Later, Major Levi Twiggs, of the Marines commanded 
the Volunteer Division assigned to the assault of Chapul- 
tepec. With Major Twiggs were seventy Marines acting as 
pioneers and in his support was Lieutenant-Colonel Watson 
with the remainder of the Marines. Major Twiggs was 
killed in the assault, but his sacrifice was not in vain. It 
is said that after the war General Scott made the statement 


The Marine Corps 

that he had placed the Marines where the hardest work was 
to be accomplished and had never found his confidence 

Twice in recent years the guarding of the United States 
mails has been entrusted to Marines. For a quarter of a 
century Marines have been relied upon to protect the leg- 
ation and American citizens resident in Peking. They were 
given these jobs because they were traditionally trustworthy. 

One cannot help but be impressed with the singleness 
of purpose with which Marines have performed the tasks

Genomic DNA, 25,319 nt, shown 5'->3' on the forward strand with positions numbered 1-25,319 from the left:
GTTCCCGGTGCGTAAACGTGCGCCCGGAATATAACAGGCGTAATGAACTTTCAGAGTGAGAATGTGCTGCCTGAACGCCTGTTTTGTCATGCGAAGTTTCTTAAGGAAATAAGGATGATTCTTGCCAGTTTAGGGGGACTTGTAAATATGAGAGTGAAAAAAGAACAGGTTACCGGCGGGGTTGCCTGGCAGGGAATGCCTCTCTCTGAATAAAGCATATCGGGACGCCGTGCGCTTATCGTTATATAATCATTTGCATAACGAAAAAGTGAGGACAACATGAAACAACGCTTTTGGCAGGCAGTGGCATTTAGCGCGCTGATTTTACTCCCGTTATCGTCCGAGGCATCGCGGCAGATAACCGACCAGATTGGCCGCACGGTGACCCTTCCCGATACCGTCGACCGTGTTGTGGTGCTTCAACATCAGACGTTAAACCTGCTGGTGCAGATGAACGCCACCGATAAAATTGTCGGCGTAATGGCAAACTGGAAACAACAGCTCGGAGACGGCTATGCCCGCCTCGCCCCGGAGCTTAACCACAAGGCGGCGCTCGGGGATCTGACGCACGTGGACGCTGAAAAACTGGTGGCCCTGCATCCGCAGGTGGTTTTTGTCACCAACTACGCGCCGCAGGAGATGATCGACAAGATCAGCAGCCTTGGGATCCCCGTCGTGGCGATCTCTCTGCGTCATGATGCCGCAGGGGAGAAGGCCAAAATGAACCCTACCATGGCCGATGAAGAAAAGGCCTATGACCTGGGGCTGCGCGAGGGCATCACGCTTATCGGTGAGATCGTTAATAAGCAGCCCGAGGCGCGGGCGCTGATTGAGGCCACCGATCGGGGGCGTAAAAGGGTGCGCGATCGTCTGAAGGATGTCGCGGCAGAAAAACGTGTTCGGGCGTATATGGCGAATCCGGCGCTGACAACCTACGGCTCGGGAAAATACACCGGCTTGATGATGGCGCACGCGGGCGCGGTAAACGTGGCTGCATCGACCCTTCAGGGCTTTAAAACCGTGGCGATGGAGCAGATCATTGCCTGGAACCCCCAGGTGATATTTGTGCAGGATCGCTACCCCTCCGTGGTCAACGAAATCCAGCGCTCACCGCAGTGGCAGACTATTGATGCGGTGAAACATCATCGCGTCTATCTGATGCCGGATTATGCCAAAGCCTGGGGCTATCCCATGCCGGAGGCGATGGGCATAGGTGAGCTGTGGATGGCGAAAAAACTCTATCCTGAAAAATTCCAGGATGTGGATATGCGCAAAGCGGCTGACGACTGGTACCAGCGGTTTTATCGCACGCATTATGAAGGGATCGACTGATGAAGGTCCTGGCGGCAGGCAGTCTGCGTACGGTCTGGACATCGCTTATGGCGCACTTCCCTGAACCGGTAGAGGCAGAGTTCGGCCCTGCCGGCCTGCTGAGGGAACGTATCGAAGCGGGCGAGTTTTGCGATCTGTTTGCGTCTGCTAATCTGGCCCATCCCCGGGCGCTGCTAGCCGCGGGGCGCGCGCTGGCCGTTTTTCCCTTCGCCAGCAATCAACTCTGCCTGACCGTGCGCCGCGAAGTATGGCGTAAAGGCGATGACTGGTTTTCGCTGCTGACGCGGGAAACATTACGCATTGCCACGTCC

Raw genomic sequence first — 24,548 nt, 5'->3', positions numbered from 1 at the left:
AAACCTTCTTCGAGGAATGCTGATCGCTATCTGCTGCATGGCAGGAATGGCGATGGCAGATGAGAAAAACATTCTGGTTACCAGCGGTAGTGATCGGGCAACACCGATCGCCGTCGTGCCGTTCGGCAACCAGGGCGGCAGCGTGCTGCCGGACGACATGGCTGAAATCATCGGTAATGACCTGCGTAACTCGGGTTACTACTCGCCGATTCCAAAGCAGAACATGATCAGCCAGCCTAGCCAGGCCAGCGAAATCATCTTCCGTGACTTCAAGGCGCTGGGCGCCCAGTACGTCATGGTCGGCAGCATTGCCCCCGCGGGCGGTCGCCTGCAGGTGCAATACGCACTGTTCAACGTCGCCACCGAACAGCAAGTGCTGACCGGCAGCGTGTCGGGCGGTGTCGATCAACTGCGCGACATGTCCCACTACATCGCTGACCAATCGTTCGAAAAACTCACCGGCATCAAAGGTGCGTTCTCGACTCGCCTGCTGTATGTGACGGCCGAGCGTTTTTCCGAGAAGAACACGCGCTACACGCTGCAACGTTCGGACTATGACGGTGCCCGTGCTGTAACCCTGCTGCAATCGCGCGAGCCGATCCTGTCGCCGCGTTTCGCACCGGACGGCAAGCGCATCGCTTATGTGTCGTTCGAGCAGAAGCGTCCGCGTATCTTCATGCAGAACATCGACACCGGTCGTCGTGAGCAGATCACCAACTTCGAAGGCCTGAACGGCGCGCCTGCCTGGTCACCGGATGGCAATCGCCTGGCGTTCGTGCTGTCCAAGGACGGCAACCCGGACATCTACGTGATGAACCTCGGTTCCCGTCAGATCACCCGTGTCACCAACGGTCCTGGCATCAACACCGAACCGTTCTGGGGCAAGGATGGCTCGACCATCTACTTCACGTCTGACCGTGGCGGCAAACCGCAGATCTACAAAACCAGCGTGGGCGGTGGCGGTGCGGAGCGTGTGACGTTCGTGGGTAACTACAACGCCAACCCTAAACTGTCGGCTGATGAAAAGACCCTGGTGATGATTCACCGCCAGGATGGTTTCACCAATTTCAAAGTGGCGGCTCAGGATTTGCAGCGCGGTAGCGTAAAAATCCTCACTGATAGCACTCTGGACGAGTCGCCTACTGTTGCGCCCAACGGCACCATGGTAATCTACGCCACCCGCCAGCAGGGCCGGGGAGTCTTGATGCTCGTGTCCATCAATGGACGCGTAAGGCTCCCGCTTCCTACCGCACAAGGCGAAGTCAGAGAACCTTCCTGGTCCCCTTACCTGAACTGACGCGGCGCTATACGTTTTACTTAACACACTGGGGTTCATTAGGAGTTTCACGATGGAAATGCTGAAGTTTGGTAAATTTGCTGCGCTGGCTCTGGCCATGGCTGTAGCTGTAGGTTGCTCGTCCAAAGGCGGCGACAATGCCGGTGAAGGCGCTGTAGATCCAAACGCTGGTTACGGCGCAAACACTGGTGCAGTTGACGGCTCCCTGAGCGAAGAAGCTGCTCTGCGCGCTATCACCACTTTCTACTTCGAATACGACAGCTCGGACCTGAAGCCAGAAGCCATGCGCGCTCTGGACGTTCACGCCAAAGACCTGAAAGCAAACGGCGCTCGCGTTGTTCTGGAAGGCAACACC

assigned them. The Corps throughout its history has been 
small and its personnel scattered. Large commands have 
been rare. They have been called upon to perform arduous 
and thankless duties in every part of the world. Ninety per 
cent, of their tasks are performed in times of peace. There 
is none of the pomp and circumstance of war surrounding 
their departure and return. Many times their employment 
has been freely criticized. Contrast their going and coming 
with the wartime hysteria which accompanies a national 
emergency, when the uniform becomes a symbol of patriot- 
ism and the soldier a hero. Yet, whether the Marine was 
suppressing pirates, protecting a banana plantation, safe- 
guarding American lives in a foreign port, or fighting in a 
real war, he has always given his best. He has learned the 
true meaning of service and has performed it with a single- 
ness and sincerity of purpose whose reward is a task well 
done. And we have one- more tradition to uphold. 

Singleness of purpose without tenacity would be of little 
military value. Almost a century ago when war with Mex- 
ico was eminent and the acquisition of California by Great 
Britain was a possibility, President Polk felt it imperative 
to send instructions without delay to the American consul 
at Monterey, the senior naval officer afloat in Californian